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Is Peyton Manning Immune to Age?

2013 October 15
by Brian Goff

Six games into the season, Denver Broncos quarterback Peyton Manning has thrown for 22 touchdowns and only 2 interceptions. If he continues at or near his present pace, he will generate the best statistical season of his career and one of the best by any quarterback ever, while at the age of 37. How long can he sustain this level of performance?

Sometimes, sports commentators let their sentiment run wild when it comes to long-lived and well-liked players like Manning or the Yankees’ Derek Jeter and make statements to the effect that they can continue as long as they have desire.  A less enthusiastic consideration from sports and life suggests otherwise.  Time and age inevitably diminish athletic performance. Yale economist, Ray Fair, supplies extensive data on running and field event performances by age along with swimming and even chess. Masters running records indicate that by age 50 runners, whether in the 100 meters or mile, drop off by about 10 percent relative to world records. Of course, the incentives driving these records are not nearly as substantial as the open records and may not attract the most talented performers. During the height of PED use, particularly in baseball, 40 became the new 28, but even the modest enforcement policies of MLB have curtailed the drug-enhanced career lengths.

How long can Manning keep it up? After all, it’s the skill in Manning’s head and arm more so than his ability to run 100 meters that makes him great.  Evidence collected specifically for NFL quarterbacks by Advanced NFL Stats offers clues. QBs over 35 tend to drop off with another precipitous drop after 37. These data indicate that the drop-off does not happen gradually. Instead, it’s usually quite sudden. As their analysis points out, however, the sudden drop-off could be an artifact of the data. All QBs experience up and downs in their careers, only to bounce back toward the mean in subsequent years. With a QB in his late 30s, the down year frequently leads to retirement and may accompany an injury, which imposes a selection bias on the data. Another selection issue with the data is that most (starting) quarterbacks who continue playing into their late 30s are among the league’s best, which makes for a small sample.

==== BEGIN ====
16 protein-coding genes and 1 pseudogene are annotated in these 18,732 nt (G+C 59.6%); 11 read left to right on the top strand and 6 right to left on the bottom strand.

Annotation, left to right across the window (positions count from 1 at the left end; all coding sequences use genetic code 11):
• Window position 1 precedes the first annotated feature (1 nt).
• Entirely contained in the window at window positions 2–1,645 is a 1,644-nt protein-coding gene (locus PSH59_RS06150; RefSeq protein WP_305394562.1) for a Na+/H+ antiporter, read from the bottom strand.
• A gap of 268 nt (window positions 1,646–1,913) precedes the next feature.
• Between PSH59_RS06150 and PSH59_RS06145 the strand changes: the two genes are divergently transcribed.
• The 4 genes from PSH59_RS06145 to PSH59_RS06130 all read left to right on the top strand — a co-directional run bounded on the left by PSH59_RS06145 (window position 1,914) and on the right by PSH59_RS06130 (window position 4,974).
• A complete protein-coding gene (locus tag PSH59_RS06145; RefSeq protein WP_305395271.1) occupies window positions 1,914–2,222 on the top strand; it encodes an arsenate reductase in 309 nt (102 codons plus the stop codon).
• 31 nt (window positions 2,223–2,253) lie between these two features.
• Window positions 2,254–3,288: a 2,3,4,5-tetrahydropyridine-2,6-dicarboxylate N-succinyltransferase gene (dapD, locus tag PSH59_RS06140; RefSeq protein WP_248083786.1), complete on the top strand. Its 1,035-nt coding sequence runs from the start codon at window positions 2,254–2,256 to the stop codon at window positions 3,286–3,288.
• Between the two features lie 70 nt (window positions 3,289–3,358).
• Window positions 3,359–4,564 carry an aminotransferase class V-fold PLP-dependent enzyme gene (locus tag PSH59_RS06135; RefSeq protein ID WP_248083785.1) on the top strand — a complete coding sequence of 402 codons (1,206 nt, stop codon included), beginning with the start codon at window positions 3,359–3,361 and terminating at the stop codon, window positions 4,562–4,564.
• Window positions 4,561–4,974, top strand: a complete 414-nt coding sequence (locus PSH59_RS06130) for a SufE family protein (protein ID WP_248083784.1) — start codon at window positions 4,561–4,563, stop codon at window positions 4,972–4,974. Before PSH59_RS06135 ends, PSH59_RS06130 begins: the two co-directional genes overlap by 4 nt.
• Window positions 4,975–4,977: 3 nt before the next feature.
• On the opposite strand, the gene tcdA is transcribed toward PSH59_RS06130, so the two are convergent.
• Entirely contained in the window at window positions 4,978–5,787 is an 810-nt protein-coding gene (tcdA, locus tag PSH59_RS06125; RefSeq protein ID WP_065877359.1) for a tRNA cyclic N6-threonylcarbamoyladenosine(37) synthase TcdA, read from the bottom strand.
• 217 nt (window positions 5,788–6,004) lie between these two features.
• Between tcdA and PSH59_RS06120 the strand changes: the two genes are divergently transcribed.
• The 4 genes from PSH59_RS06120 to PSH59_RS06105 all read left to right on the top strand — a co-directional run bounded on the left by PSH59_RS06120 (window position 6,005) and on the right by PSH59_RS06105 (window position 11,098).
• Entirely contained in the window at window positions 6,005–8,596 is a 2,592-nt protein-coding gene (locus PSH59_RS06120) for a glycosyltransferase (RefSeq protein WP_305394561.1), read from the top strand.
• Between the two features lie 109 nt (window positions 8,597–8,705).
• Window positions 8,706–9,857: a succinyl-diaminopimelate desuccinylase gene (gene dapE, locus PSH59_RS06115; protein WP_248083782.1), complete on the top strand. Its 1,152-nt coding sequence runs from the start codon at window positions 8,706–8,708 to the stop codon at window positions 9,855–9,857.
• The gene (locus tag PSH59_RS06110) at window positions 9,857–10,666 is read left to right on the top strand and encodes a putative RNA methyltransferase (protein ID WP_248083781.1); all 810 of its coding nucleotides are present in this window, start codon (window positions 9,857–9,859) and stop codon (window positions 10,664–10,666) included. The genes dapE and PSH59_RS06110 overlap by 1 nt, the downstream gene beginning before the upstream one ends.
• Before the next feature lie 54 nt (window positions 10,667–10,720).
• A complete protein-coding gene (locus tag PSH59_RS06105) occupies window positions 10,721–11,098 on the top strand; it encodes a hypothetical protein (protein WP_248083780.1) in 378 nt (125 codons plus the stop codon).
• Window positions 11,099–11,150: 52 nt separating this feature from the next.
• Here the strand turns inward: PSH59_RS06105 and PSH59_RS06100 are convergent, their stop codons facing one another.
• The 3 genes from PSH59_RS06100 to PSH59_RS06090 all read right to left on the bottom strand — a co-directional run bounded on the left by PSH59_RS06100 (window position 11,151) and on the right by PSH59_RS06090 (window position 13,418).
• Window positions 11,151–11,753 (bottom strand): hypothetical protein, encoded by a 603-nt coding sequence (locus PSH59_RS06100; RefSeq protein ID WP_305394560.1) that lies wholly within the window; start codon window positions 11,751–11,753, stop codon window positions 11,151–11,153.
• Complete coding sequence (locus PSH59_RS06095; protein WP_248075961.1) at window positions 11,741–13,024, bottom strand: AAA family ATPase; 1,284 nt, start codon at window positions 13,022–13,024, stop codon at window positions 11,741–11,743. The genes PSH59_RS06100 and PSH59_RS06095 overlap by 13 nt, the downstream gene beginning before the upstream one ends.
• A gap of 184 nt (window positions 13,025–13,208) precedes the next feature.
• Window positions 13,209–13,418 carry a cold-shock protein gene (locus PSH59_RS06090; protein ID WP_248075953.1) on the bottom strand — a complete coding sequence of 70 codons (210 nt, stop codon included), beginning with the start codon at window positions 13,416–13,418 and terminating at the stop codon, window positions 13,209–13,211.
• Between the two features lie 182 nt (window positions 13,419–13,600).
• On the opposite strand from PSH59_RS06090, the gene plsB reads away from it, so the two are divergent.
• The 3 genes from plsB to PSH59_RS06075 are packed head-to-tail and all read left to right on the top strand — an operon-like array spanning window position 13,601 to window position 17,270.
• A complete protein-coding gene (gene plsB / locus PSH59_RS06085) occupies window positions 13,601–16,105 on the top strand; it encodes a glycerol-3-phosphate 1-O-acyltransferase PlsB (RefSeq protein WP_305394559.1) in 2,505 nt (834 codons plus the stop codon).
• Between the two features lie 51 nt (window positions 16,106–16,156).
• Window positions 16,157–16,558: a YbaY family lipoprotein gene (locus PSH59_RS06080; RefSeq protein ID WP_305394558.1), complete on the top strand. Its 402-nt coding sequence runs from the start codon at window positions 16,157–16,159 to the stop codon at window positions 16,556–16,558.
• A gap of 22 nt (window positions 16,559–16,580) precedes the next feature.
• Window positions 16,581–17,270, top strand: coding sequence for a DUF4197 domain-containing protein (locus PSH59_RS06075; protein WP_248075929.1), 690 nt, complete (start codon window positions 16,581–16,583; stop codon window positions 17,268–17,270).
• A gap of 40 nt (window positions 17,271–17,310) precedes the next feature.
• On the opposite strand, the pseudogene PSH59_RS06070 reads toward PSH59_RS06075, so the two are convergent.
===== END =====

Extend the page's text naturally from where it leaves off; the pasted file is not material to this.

One Response
  1. Brian Mills permalink
    October 16, 2013

    “During the height of PED use, particularly in baseball, 40 became the new 28, but even the modest enforcement policies of MLB have curtailed the drug-enhanced career lengths.”

    I don’t know that there is real evidence for either of these. Certainly the former claim is hyperbole based on Bonds. I am OK with that as long as qualified as such. But to be clear, of the Top 50 non-pitcher performances between ages 35 to 40, only 13 played the majority of their careers between 1980 and 2005 (if we include Jim Thome, who’s 35-40 seasons came after 2005). Among those 13, we have Ricky Henderson, Kenny Lofton, Chipper Jones, Edgar Martinez, Larry Walker, Paul Molitor, Ozzie Smith, Moises Alou, and Wade Boggs. Not exactly a bunch of suspicious steroid users. The others are are, but are guys we would expect to be mixed in with others on the list (Ruth, Aaron, Williams, etc.) based on their earlier careers anyway. These include guys like Bonds, Thome, and Palmeiro. Jeff Kent rounds out the list.

    The latter is an empirical question that I have yet to see answered in any way. Offense has decreased, but I suspect there are other things contributing to this besides Jose Canseco no longer being in the league, including bat regulations, strike zone changes and umpire training, focus on defensive aspects of the game, focus on strikeout type pitchers, etc. I think you’re giving MLB waaaay too much credit for their steroid “intervention.”

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